BHO

Border Papers volume 2: January 1596

Pages 94-102

Calendar of Border Papers: Volume 2, 1595-1603. Originally published by Her Majesty's Stationery Office, London, 1896.

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194. Eure to Burghley. [Jan. 1. 1595–96.]

There being in this county of Northumberland, none in the commission of the peace fit to give a charge at a sessions, or to aid the gentlemen on any point of law arising, I would entreat that the commission be renewed—myself to be therein and "George Lightfoote a lawyere of whome we stand greate need, whoe lyeth in Bushoppricke and none nearer hand." I have sent the old commission to my lord keeper, which I could not get before the 30th "of this munthe." Your lordship will "the easiler" pardon me, since I must abide the leisure of Sir John Forster the Custos rotulorum, and the clerk of the peace, by whose means I am to receive these. And I would pray you to ease Sir John's old age of the keeping these rolls now very imperfect, and try my diligence therein.

I also humbly intreat on behalf of Mr Robert Woodrington lately made sheriff of Northumberland, and hindered by infirmity from coming to London at present, that bonds be taken with good sureties of county gentlemen at Newcastle for his "more ease" and "better health in discharge of his office." He has lately lain in the bishopric and is very ready to do service. He "is honest religiouse and wise, and frameth himself to alter that wilde course longe contynewed in the cuntrie to a reformacion of better obedience; which though not in full measure as yt ought, yet in parte preter solitum, he with me, and I with him, shall showe your lordship att the yeares end the frutes of his labor." Hexham. Signed: Ra. Eure.

1 p. Address leaf lost.

195. Humfrey Purefey, &c., to Burghley. [Jan. 3.]

On conference with the Yorkshire gentlemen, viz. Messrs. Goodricke and Slingesbye and "Mr Capten" Westropp, appointed by the late Lord Huntingdon commissioners on the Middle March musters, we have perfected the same by their information, and sent the copies to your lordship, prefixing to each the notes by these gentlemen to clear up doubts, &c.: also copies of the instructions to Sir William Bowes, &c., commissioners to receive Sir John Forster's answers, and his answer, and letter to the late earl. Not having received from the Yorkshire justices their notes on some doubts in their certificates of muster (which we have) we presume to stay these till so perfected as we hope shortly.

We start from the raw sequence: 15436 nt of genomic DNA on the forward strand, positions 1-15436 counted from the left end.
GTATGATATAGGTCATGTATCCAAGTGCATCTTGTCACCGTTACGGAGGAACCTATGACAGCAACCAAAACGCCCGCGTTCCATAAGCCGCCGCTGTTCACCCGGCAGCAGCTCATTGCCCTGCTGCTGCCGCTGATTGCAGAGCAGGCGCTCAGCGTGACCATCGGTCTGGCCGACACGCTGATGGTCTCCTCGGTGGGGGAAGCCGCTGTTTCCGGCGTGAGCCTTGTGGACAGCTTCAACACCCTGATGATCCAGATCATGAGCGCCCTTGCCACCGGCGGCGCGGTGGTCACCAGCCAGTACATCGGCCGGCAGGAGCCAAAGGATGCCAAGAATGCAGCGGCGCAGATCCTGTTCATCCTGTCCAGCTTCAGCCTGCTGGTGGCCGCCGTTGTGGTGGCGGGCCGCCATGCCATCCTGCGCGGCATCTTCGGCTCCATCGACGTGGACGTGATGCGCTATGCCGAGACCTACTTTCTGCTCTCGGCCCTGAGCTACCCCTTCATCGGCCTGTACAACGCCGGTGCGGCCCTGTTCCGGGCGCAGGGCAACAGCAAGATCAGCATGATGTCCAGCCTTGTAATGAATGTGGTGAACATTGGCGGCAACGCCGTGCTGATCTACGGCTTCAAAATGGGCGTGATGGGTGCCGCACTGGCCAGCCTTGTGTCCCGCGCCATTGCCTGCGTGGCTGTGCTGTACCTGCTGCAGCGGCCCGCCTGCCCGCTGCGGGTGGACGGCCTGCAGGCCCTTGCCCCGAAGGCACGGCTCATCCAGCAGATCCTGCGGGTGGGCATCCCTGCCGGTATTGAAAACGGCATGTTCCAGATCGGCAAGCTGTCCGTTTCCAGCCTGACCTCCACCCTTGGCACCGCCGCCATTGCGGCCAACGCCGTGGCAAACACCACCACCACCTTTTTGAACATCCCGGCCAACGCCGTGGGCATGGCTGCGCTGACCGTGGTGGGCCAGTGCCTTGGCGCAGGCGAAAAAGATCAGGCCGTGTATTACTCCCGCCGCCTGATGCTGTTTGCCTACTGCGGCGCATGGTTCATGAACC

"Having found a lettre in our late Lord President his owne hand written to your lordship, towching his service in Northumberland; whereby his lordships honorable endeavour therein (even to his last) maye manifestly appeare, beinge as it seameth prevented by sicknes to finishe the same: in honour of his good lordship, we have thought it our duetyes to send it upp." York. Signed: Humfrey Purefey, E. Stanhope, Charles Hales, Jo. Ferne.

1 p. Addressed. Indorsed: "... Certane of the Councell at Yorke to my Lord ..." Inclosing probably No. 173.

196. The Queen to the Council at York. [Jan. 8.]

Signifying her pleasure that Lord Evers shall levy 80 light horsemen in Yorkshire and the Bishopric for service on the Middle March this winter, and commanding them with the aid of the high sheriff of Yorkshire and the sheriff of the bishopric and justices, to levy the men, with "convenient cotes and apparell for the wyntar season," on Evers' special demand—assuring the owners of the horses that they shall be surely returned "if otherwise they dy not."

1 p. Draft by Burghley. Indorsed.

197. The Queen to the Bishop of Durham. [Jan. 8.]

Referring to his letter last summer jointly with Lord Evers and the justices of assise on the evil government and lamentable decay of the Middle March—the late Lord Huntingdon's repair to Newcastle last month, his grief at the state of affairs, and death in consequence—appointing the bishop to be one of the commissioners to meet those of Scotland. Meanwhile to order in her name Sir John Foster, late warden, to come to Durham and attend there till her farther pleasure is known, and his servants in his absence to assist the warden at their perils, so that the Queen may see cause to deal favourably with their master.

1 p. Draft by Burghley. Indorsed: "To the B. of Durham . . ."

198. Musters at Berwick. [Jan. 13.]

Defaults taken there before John Carey esquire deputy governor 13 January 1595.

Absentees from his own, Sir William Read's and 4 other captains' companies (Captains Carvell and Twyforth being at Carlisle with their companies)—the gunners, ordnance artificers, horsemen and pensioners, with and without passports, in all, 52. Signed: Jhon Carey, John Crane.